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Environ Health Perspect. 2013 Jul;121(7):865-71. doi: 10.1289/ehp.1205783. Epub 2013 May 7.

Measures of thyroid function among Belarusian children and adolescents exposed to iodine-131 from the accident at the Chernobyl nuclear plant.

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1
Division of Cancer Epidemiology and Genetics, National Cancer Institute, National Institutes of Health, Department of Health and Human Services, Bethesda, Maryland 20892-9778, USA. ostroume@mail.nih.gov

Abstract

BACKGROUND:

Thyroid dysfunction after exposure to low or moderate doses of radioactive iodine-131 (131I) at a young age is a public health concern. However, quantitative data are sparse concerning 131I-related risk of these common diseases.

OBJECTIVE:

Our goal was to assess the prevalence of thyroid dysfunction in association with 131I exposure during childhood (≤ 18 years) due to fallout from the Chernobyl accident.

METHODS:

We conducted a cross-sectional analysis of hypothyroidism, hyperthyroidism, autoimmune thyroiditis (AIT), serum concentrations of thyroid-stimulating hormone (TSH), and autoantibodies to thyroperoxidase (ATPO) in relation to measurement-based 131I dose estimates in a Belarusian cohort of 10,827 individuals screened for various thyroid diseases.

RESULTS:

Mean age at exposure (± SD) was 8.2 ± 5.0 years. Mean (median) estimated 131I thyroid dose was 0.54 (0.23) Gy (range, 0.001-26.6 Gy). We found significant positive associations of 131I dose with hypothyroidism (mainly subclinical and antibody-negative) and serum TSH concentration. The excess odds ratio per 1 Gy for hypothyroidism was 0.34 (95% CI: 0.15, 0.62) and varied significantly by age at exposure and at examination, presence of goiter, and urban/rural residency. We found no evidence of positive associations with antibody-positive hypothyroidism, hyperthyroidism, AIT, or elevated ATPO.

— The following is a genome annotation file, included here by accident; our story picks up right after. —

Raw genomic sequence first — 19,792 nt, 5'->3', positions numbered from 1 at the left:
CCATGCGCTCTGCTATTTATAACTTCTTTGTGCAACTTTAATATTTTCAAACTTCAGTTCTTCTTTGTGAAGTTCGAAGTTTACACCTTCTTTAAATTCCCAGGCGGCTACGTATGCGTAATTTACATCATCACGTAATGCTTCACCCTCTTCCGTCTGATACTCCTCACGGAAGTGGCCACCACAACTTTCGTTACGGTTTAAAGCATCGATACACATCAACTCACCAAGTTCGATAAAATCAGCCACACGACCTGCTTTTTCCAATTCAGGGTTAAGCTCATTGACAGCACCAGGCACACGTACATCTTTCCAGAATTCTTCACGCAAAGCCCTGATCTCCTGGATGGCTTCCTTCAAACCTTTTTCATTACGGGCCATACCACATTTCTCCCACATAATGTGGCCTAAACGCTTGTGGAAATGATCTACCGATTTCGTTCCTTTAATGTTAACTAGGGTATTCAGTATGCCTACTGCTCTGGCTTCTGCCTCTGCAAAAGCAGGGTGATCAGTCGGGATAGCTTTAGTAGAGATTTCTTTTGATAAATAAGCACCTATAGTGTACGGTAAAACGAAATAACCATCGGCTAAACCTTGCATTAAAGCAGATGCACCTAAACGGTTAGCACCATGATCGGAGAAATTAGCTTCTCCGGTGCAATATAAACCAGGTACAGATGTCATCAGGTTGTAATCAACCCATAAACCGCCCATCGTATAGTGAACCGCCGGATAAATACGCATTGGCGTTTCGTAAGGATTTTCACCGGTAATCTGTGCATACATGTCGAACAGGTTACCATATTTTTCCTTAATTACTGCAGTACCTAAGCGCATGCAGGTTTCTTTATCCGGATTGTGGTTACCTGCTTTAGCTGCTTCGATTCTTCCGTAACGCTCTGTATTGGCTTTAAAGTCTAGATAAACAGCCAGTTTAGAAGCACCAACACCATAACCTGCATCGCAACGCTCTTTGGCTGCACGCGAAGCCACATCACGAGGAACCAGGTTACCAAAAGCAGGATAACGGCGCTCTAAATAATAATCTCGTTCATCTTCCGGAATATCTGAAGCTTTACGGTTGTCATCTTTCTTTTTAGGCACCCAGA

CONCLUSIONS:

The association between 131I dose and hypothyroidism in the Belarusian cohort is consistent with that previously reported for a Ukrainian cohort and strengthens evidence of the effect of environmental 131I exposure during childhood on hypothyroidism, but not other thyroid outcomes.

Comment in

PMID:
23651658
PMCID:
PMC3701991
DOI:
10.1289/ehp.1205783
[Indexed for MEDLINE]
Free PMC Article
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